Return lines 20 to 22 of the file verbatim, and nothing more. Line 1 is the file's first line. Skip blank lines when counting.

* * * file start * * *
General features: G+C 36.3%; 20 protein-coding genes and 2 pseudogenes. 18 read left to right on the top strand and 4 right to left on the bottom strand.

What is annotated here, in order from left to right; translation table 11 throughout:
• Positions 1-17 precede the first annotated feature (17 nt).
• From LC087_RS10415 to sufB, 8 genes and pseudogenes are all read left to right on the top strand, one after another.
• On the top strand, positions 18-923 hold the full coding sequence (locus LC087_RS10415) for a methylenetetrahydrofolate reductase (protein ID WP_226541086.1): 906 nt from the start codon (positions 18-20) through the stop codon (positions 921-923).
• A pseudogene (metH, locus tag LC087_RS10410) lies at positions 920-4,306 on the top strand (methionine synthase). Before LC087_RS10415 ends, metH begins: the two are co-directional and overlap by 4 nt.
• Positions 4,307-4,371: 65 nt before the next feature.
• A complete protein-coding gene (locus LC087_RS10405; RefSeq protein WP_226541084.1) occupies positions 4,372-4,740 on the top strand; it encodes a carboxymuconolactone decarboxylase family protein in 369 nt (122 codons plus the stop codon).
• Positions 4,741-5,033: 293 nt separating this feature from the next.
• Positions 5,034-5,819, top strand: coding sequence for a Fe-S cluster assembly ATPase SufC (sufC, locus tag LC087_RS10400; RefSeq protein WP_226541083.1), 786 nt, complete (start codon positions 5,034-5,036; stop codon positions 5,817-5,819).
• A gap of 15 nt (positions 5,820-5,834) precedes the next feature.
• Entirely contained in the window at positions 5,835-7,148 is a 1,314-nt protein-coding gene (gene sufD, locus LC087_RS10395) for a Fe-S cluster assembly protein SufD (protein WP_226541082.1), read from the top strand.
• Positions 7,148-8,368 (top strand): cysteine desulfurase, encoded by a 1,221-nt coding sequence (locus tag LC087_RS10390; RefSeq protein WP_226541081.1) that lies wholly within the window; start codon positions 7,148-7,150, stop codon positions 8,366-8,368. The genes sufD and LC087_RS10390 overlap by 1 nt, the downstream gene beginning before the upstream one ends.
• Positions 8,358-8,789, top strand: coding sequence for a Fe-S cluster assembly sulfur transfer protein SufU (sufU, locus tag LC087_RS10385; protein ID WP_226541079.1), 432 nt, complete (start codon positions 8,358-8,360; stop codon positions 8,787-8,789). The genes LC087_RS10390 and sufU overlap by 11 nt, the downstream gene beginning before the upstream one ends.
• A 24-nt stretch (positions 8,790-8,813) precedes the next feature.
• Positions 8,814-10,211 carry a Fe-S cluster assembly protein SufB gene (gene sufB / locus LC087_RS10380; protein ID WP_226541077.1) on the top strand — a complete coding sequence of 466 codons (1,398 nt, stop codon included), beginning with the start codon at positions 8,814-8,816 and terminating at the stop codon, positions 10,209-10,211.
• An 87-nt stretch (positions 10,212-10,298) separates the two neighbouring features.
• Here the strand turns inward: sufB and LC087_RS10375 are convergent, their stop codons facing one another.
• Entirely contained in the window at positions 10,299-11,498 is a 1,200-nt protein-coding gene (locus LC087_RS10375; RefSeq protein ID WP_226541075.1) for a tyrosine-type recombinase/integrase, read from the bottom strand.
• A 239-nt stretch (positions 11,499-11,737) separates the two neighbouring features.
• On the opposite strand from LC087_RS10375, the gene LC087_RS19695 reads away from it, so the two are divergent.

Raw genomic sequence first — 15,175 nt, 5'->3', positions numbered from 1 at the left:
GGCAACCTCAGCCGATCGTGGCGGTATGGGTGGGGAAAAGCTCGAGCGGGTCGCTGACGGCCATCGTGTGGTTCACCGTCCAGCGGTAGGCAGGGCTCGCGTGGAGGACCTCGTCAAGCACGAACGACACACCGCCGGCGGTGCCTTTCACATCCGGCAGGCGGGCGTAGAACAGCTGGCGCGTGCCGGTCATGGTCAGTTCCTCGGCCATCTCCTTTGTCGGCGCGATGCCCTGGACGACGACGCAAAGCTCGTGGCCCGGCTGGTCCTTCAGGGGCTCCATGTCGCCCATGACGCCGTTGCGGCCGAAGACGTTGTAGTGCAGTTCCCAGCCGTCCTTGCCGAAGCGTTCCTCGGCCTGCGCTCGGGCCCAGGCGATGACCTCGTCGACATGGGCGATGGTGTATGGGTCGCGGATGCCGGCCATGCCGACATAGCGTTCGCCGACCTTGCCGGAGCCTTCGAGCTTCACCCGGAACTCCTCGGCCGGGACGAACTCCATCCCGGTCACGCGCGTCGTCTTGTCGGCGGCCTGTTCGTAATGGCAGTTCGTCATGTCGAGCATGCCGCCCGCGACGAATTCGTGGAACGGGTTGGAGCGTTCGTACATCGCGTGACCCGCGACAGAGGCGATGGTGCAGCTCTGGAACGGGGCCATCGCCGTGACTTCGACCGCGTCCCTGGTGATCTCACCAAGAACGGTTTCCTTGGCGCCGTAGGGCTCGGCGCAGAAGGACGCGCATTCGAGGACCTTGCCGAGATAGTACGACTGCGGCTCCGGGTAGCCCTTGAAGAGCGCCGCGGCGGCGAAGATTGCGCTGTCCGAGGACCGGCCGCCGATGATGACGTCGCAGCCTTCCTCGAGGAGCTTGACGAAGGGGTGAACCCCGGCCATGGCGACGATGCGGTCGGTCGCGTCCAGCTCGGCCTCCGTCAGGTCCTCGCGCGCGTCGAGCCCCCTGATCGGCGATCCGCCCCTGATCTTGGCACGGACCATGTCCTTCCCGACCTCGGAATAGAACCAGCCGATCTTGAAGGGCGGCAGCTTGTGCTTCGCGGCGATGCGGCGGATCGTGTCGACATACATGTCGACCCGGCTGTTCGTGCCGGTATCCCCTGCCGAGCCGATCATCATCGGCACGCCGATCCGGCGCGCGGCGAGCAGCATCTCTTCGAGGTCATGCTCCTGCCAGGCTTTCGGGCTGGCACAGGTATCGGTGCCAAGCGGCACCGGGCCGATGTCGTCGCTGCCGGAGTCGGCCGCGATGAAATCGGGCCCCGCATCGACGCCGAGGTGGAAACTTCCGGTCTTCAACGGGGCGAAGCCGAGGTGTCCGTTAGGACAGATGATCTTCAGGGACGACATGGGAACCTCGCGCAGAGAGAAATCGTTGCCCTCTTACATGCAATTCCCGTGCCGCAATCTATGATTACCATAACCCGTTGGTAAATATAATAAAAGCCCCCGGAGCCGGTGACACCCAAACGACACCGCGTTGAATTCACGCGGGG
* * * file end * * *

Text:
• A 239-nt stretch (positions 11,499-11,737) separates the two neighbouring features.
• On the opposite strand from LC087_RS10375, the gene LC087_RS19695 reads away from it, so the two are divergent.

Raw genomic sequence first — 15,175 nt, 5'->3', positions numbered from 1 at the left: